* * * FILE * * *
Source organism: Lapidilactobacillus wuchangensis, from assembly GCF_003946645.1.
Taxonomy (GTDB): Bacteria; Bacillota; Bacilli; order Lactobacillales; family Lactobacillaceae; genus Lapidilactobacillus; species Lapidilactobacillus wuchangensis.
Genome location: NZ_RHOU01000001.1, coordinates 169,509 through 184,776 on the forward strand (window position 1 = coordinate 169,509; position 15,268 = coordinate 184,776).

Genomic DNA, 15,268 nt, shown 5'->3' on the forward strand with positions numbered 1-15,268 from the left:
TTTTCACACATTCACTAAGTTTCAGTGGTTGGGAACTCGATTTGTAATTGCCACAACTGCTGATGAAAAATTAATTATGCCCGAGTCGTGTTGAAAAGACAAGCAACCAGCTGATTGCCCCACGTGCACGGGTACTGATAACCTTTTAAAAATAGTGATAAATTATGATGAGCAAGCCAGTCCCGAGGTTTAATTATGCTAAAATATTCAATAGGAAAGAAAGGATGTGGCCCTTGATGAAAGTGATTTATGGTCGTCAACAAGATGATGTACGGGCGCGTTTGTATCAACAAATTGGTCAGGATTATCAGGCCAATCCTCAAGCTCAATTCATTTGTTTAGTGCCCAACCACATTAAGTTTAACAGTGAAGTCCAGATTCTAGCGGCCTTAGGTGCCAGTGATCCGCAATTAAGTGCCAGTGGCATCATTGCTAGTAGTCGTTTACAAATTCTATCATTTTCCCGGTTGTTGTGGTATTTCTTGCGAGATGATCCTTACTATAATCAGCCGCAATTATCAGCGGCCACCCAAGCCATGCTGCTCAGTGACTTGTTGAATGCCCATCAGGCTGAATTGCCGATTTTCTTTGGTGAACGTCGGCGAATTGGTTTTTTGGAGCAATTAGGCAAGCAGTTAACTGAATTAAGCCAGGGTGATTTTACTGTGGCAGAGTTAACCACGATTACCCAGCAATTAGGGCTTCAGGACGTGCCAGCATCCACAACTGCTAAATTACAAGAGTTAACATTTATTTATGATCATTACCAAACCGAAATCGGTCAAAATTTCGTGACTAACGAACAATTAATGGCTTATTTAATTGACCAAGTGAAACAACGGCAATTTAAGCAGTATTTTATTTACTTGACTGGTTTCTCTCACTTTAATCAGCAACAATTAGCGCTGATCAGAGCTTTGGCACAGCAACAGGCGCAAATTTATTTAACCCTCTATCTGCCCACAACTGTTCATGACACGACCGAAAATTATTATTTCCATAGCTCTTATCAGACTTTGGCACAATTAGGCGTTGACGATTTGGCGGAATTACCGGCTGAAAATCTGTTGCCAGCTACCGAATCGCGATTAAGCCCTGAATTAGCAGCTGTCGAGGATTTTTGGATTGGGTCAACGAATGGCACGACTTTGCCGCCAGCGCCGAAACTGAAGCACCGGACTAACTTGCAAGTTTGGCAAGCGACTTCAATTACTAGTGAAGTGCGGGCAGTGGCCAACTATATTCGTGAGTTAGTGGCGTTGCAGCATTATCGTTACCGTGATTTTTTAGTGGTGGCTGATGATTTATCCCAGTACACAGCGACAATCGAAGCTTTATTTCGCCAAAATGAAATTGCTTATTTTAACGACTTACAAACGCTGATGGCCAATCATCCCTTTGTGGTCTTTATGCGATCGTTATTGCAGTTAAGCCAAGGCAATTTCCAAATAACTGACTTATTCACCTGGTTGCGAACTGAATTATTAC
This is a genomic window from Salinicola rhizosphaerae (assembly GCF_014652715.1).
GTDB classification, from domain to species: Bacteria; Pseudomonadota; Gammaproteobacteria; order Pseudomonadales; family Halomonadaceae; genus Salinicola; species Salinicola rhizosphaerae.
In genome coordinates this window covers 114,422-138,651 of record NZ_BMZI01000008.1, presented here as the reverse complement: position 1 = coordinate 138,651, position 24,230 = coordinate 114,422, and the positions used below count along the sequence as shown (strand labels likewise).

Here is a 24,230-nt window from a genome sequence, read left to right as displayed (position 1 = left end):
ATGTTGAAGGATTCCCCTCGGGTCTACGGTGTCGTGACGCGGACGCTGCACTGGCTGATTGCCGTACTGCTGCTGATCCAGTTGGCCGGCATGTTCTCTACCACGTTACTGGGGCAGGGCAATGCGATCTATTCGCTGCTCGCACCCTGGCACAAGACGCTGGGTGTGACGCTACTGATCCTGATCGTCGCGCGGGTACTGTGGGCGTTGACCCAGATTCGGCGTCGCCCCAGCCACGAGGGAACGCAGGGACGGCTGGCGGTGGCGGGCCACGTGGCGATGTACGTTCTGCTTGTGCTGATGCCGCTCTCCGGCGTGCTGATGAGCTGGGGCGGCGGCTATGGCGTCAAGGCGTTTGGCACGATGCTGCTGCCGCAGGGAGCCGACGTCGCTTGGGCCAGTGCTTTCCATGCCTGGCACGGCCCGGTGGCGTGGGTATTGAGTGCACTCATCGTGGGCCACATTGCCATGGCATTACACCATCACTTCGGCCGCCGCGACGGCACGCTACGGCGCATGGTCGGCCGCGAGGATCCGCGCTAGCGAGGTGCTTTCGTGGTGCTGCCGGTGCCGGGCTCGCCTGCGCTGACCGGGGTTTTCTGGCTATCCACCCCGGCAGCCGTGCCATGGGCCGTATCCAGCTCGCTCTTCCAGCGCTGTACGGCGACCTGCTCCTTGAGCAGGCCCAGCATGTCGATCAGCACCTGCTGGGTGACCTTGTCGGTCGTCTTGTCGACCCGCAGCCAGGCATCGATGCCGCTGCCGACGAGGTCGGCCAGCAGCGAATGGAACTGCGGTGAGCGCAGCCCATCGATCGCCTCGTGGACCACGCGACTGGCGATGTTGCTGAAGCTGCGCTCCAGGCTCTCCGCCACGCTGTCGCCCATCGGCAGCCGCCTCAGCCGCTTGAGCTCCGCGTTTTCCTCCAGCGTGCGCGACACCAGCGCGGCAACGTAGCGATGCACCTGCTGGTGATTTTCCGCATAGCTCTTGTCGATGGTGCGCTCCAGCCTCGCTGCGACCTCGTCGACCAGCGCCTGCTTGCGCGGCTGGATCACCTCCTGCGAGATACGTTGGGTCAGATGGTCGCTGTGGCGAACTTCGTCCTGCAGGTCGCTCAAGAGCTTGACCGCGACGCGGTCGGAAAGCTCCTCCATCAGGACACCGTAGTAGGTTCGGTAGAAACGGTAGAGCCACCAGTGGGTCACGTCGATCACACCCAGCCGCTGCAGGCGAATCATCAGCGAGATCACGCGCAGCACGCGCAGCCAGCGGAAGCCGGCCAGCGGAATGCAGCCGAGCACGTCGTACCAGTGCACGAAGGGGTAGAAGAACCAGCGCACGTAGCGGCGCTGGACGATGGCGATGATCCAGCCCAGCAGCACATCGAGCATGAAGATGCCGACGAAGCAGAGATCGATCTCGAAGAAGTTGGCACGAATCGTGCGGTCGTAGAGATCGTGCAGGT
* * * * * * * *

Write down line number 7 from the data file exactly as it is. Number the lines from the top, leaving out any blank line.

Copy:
GTDB classification, from domain to species: Bacteria; Pseudomonadota; Gammaproteobacteria; order Pseudomonadales; family Halomonadaceae; genus Salinicola; species Salinicola rhizosphaerae.